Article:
Sam Tovey is an English Literature graduate and science fiction writer currently living in Bristol, United Kingdom. He is a Dream Foundry finalist, an alumnus of the Milford SF Writers’ Conference, and has been published in The Colored Lens. Follow him on Facebook and Twitter.
The Fridge Whisperer, The Colored Lens (2018)
October 31, 2019 1:38 pm
Last month, I entered a story into the Dream Foundry writing contest. Now, I can announce that—out of a pool of more than 300 entries—I’m through to the final ten!
The Dream Foundry is an organisation dedicated to supporting the speculative fiction community, in particular by encouraging new writers and artists in the field. As part of that goal they’re launching a yearly contest, and 2019 was the inaugural run.
Judges included award-winning author William Ledbetter, JABberwocky literary agent Lisa Rodgers, and F&SF super editor C.C. Finlay. The three winning contestants will be announced on or before 15th November.
In the meantime, you can see the full list of finalists over on the Dream Foundry site.
From the Blog
March 3, 2020 1:28 pm
As a writer, it can be frustrating to learn that the story in your head is not the same as the story your audience is reading on the page.
Whether it’s a plot point, some description, a character motivation, or even the emotional resonance of a particular scene, there can be something that seems completely clear to you, but falls flat when you share it with your audience.
It’s that dreaded moment when someone tells you that they just didn’t ‘get’ it.
While it’s tempting to ignore that kind of criticism (“You don’t understand my genius!” etc.), it’s worth considering whether you have a problem with the gap. The ‘gap’ of course being whatever was lost in translation between your brain, the page and the reader’s imagination.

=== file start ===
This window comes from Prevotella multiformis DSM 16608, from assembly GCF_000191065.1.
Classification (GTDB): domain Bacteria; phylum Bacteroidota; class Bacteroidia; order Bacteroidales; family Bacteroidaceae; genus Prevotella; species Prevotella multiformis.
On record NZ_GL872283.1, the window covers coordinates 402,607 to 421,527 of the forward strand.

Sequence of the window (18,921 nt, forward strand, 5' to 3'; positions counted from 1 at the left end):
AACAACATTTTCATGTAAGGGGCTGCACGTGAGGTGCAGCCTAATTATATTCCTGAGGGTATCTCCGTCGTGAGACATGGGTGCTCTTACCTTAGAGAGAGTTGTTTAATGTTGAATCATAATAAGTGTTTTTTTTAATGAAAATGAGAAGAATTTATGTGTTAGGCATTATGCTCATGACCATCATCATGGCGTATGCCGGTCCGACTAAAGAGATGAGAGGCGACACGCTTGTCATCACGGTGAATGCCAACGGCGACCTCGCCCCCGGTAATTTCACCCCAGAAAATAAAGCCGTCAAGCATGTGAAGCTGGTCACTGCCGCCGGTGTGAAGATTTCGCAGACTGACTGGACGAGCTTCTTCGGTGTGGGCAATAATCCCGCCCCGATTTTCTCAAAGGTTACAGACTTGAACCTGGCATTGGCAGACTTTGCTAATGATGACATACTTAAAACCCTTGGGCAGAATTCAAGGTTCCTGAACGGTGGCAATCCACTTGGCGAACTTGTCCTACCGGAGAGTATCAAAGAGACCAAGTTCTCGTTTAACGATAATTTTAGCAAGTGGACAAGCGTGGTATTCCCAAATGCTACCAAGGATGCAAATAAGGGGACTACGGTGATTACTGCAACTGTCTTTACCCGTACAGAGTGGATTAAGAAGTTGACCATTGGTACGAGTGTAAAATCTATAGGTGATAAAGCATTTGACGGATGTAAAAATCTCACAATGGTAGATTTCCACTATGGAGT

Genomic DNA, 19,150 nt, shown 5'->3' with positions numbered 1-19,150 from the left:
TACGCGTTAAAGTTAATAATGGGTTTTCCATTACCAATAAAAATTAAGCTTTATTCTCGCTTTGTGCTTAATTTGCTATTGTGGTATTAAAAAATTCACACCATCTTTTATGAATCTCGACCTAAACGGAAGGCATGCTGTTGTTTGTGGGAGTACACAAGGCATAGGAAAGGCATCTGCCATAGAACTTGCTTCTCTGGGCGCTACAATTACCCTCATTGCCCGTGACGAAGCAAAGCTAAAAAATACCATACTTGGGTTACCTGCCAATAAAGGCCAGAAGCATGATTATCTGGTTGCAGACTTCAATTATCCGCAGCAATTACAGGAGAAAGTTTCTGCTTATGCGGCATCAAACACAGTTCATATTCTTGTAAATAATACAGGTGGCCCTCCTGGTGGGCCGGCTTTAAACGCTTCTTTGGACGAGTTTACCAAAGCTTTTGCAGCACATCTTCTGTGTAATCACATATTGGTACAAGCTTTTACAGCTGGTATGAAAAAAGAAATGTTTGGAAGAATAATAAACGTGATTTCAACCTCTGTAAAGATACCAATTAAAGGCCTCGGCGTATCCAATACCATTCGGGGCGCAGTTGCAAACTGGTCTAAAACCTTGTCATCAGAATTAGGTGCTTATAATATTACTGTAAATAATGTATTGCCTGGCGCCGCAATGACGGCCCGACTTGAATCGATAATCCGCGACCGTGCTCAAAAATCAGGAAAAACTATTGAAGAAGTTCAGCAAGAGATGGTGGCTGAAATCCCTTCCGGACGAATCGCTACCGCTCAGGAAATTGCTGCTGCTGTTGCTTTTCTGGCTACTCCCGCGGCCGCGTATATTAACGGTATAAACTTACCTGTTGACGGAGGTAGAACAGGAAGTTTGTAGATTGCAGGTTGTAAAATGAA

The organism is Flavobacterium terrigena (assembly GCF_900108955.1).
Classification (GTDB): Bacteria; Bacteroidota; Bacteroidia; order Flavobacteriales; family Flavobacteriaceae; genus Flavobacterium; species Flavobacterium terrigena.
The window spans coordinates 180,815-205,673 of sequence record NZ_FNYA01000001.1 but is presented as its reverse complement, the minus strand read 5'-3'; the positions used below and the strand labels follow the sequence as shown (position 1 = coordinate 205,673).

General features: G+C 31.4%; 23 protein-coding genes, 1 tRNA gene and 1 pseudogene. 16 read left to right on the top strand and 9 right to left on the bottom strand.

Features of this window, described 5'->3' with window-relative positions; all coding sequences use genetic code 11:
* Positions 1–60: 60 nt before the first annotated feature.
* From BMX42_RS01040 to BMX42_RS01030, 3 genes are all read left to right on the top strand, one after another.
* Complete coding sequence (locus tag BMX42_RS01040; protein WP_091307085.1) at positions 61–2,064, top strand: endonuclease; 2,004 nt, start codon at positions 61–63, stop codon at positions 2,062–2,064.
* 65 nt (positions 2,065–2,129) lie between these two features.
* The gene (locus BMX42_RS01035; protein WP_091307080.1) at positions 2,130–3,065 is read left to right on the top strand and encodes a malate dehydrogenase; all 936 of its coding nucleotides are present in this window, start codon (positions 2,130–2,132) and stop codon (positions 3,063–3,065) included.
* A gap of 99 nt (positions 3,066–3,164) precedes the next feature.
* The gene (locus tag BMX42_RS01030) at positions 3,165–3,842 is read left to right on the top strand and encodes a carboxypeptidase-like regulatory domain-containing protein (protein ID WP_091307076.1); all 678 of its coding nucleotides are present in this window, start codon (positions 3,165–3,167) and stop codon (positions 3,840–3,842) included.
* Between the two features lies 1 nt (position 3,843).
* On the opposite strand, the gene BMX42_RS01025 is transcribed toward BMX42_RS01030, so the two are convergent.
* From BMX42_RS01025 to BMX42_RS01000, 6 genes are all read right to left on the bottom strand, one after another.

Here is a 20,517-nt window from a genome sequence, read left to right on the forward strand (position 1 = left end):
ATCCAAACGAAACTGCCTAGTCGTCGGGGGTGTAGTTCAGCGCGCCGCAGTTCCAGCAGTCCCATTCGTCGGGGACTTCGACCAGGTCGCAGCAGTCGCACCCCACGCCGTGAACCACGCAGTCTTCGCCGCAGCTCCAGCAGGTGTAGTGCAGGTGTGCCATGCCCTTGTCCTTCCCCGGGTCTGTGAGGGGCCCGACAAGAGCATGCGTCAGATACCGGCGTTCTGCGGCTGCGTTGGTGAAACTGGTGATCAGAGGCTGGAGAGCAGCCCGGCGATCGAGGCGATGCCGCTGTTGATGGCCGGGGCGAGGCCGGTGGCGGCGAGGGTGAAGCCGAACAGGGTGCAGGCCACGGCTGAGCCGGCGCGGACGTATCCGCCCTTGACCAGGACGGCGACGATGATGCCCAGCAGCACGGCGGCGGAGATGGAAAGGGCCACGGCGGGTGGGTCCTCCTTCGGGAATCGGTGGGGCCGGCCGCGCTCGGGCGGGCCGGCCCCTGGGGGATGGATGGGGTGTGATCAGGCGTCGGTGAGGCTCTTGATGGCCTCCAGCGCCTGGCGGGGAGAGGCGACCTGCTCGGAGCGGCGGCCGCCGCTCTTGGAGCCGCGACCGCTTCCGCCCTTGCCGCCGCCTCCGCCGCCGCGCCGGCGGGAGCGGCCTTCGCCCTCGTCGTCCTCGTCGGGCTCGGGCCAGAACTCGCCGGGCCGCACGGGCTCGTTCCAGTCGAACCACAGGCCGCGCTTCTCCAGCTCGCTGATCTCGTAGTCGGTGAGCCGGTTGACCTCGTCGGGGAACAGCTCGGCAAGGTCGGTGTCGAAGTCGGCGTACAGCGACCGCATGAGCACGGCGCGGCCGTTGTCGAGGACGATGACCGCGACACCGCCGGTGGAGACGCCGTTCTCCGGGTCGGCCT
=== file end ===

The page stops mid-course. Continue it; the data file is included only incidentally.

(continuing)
This was one of the most important lessons that I took away from Milford. I submitted a short story with a twist ending, and while the story as a whole was positively received, that twist failed to land for most of the group. It turned out that I hadn’t explained the twist as clearly as I thought I had: I’d left some of the details too vague, and had included some dialogue that appeared to contradict the whole point of the twist itself. This left my readers doing too much guesswork; causing them to ask questions or come up with interpretations that I never intended for them to have.
In short, I’d left too large a gap between what I meant, and what I’d written.
The trick to managing the gap is knowing what details you need to make explicit and concrete, and what details you need to omit or leave vague and open to interpretation. And it can be very difficult to figure that out when you’re the one telling the story: you’re so close to what’s going on that you can’t see the wood for the trees.
So if you’re having problems with the gap, take a step back and ask yourself what your goal is: how do you want your readers to feel? What information do they need to know in order to understand what’s happening? Have you conveyed that to them in the simplest, clearest, most evocative way?
Try to put yourself in your reader’s shoes: what questions might you have about the situation being presented? How would you expect the characters to react? What predictions might you make about where the story is headed?
Think about your work at the sentence level: what specific words are you using, and how might a reader interpret them? Ask yourself if there’s any scope for miscommunication.
In most cases, the key is to err on the side of the obvious. If you’re describing a setting, make sure you’ve highlighted a couple of specific, vivid details. If it’s the way a character’s feeling, make sure to show their emotions: let them smile, or cry; give them sweaty palms if they’re nervous, or a red face if they’re angry. For plot points, make sure all the information has been clearly established; start with the most necessary details—the whos, whats, wheres and whys—before you layer up the complexity. And if you’ve left out some of these details, make sure that you’ve done so deliberately.